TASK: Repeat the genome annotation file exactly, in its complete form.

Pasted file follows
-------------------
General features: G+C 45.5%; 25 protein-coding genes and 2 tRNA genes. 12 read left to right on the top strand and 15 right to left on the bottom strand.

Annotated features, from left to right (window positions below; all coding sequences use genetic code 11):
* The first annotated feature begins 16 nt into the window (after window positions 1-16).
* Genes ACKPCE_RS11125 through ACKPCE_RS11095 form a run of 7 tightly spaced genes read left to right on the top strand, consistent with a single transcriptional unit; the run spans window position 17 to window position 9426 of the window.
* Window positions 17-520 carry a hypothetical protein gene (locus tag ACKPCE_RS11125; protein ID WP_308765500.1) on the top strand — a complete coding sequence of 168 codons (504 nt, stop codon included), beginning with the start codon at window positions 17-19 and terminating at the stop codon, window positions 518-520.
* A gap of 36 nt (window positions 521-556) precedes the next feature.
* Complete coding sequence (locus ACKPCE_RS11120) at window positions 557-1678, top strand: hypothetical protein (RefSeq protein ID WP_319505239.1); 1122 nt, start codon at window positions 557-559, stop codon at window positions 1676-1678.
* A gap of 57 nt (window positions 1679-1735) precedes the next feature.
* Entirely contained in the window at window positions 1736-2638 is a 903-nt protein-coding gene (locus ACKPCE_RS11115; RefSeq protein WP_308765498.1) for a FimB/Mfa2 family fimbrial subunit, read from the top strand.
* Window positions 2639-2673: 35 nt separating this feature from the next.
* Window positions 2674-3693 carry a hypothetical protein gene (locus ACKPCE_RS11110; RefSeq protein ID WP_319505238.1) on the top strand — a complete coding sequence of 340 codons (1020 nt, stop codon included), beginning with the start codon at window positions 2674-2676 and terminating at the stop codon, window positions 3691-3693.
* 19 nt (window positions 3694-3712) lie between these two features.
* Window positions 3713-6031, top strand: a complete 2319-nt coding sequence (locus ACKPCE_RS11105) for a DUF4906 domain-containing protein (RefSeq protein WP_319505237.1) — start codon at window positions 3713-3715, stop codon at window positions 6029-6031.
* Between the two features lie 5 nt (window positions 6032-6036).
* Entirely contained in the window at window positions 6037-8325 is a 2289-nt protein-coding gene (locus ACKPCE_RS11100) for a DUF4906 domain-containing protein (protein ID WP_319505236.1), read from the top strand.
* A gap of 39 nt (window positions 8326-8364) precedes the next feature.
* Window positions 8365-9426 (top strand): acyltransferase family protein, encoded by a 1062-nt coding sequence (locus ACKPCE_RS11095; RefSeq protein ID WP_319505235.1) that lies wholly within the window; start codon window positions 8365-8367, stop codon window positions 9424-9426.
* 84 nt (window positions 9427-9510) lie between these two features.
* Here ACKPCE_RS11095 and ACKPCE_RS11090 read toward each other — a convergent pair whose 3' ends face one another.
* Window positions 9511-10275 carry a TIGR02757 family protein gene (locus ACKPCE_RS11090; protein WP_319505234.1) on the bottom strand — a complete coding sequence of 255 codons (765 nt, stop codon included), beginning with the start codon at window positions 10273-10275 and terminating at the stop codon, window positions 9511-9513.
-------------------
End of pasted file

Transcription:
General features: G+C 45.5%; 25 protein-coding genes and 2 tRNA genes. 12 read left to right on the top strand and 15 right to left on the bottom strand.

Annotated features, from left to right (window positions below; all coding sequences use genetic code 11):
* The first annotated feature begins 16 nt into the window (after window positions 1-16).
* Genes ACKPCE_RS11125 through ACKPCE_RS11095 form a run of 7 tightly spaced genes read left to right on the top strand, consistent with a single transcriptional unit; the run spans window position 17 to window position 9426 of the window.
* Window positions 17-520 carry a hypothetical protein gene (locus tag ACKPCE_RS11125; protein ID WP_308765500.1) on the top strand — a complete coding sequence of 168 codons (504 nt, stop codon included), beginning with the start codon at window positions 17-19 and terminating at the stop codon, window positions 518-520.
* A gap of 36 nt (window positions 521-556) precedes the next feature.
* Complete coding sequence (locus ACKPCE_RS11120) at window positions 557-1678, top strand: hypothetical protein (RefSeq protein ID WP_319505239.1); 1122 nt, start codon at window positions 557-559, stop codon at window positions 1676-1678.
* A gap of 57 nt (window positions 1679-1735) precedes the next feature.
* Entirely contained in the window at window positions 1736-2638 is a 903-nt protein-coding gene (locus ACKPCE_RS11115; RefSeq protein WP_308765498.1) for a FimB/Mfa2 family fimbrial subunit, read from the top strand.
* Window positions 2639-2673: 35 nt separating this feature from the next.
* Window positions 2674-3693 carry a hypothetical protein gene (locus ACKPCE_RS11110; RefSeq protein ID WP_319505238.1) on the top strand — a complete coding sequence of 340 codons (1020 nt, stop codon included), beginning with the start codon at window positions 2674-2676 and terminating at the stop codon, window positions 3691-3693.
* 19 nt (window positions 3694-3712) lie between these two features.
* Window positions 3713-6031, top strand: a complete 2319-nt coding sequence (locus ACKPCE_RS11105) for a DUF4906 domain-containing protein (RefSeq protein WP_319505237.1) — start codon at window positions 3713-3715, stop codon at window positions 6029-6031.
* Between the two features lie 5 nt (window positions 6032-6036).
* Entirely contained in the window at window positions 6037-8325 is a 2289-nt protein-coding gene (locus ACKPCE_RS11100) for a DUF4906 domain-containing protein (protein ID WP_319505236.1), read from the top strand.
* A gap of 39 nt (window positions 8326-8364) precedes the next feature.
* Window positions 8365-9426 (top strand): acyltransferase family protein, encoded by a 1062-nt coding sequence (locus ACKPCE_RS11095; RefSeq protein ID WP_319505235.1) that lies wholly within the window; start codon window positions 8365-8367, stop codon window positions 9424-9426.
* 84 nt (window positions 9427-9510) lie between these two features.
* Here ACKPCE_RS11095 and ACKPCE_RS11090 read toward each other — a convergent pair whose 3' ends face one another.
* Window positions 9511-10275 carry a TIGR02757 family protein gene (locus ACKPCE_RS11090; protein WP_319505234.1) on the bottom strand — a complete coding sequence of 255 codons (765 nt, stop codon included), beginning with the start codon at window positions 10273-10275 and terminating at the stop codon, window positions 9511-9513.